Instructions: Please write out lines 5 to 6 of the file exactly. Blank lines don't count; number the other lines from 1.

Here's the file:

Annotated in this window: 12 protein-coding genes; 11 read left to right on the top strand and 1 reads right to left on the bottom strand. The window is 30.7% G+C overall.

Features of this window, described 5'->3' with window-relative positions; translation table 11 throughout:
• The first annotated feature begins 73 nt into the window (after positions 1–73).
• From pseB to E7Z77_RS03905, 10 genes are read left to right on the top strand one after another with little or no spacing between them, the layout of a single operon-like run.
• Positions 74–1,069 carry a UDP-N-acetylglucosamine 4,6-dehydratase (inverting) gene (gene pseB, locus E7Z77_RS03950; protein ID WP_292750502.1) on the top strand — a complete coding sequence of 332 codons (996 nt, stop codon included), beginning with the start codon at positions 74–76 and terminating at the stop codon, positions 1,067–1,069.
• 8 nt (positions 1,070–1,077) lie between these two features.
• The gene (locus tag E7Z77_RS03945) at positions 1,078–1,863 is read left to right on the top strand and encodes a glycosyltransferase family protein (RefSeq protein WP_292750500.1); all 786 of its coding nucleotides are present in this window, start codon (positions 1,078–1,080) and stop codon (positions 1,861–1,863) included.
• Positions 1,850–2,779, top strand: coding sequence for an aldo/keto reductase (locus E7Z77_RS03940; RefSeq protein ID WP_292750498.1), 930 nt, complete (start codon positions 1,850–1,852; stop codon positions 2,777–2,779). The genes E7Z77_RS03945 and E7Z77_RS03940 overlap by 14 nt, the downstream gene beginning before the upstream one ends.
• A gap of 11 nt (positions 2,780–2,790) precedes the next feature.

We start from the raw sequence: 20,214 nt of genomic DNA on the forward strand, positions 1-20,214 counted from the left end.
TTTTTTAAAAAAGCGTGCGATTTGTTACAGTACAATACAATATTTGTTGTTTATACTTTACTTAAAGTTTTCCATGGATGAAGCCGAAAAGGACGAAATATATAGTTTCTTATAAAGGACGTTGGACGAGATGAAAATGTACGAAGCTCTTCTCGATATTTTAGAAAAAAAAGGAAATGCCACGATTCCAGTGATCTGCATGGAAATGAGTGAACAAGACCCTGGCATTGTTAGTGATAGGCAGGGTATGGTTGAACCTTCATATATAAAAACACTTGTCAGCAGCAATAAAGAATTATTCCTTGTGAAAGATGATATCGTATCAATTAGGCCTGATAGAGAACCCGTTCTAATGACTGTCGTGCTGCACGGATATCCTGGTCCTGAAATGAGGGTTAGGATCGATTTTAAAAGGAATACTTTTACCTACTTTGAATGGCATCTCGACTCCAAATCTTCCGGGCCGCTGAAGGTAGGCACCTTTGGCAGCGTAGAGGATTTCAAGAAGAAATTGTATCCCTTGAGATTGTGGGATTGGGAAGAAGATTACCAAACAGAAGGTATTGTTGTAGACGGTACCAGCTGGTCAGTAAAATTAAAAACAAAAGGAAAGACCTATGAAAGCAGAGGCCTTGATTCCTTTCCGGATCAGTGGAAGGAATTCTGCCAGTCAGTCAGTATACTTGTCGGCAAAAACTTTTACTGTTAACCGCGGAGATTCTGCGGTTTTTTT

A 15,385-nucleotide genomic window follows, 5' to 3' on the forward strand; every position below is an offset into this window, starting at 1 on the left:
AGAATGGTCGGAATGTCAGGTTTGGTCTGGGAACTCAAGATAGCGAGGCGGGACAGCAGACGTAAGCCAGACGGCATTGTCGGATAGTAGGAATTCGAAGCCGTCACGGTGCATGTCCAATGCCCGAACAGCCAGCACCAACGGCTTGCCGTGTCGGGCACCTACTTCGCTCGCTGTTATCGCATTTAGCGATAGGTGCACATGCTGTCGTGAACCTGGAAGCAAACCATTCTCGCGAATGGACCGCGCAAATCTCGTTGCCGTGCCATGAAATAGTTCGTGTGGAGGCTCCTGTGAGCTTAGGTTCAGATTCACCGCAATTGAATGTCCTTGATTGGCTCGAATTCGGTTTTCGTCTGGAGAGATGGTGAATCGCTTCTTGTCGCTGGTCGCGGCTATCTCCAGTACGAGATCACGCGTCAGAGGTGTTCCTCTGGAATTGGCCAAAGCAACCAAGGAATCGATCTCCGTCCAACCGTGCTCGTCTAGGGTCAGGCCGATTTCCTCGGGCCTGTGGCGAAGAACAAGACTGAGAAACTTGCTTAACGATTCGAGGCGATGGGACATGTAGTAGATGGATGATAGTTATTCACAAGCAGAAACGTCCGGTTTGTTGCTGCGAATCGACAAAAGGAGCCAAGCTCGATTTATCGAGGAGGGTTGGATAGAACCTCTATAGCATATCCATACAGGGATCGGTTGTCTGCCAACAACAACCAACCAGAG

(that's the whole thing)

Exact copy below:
• Positions 74–1,069 carry a UDP-N-acetylglucosamine 4,6-dehydratase (inverting) gene (gene pseB, locus E7Z77_RS03950; protein ID WP_292750502.1) on the top strand — a complete coding sequence of 332 codons (996 nt, stop codon included), beginning with the start codon at positions 74–76 and terminating at the stop codon, positions 1,067–1,069.
• 8 nt (positions 1,070–1,077) lie between these two features.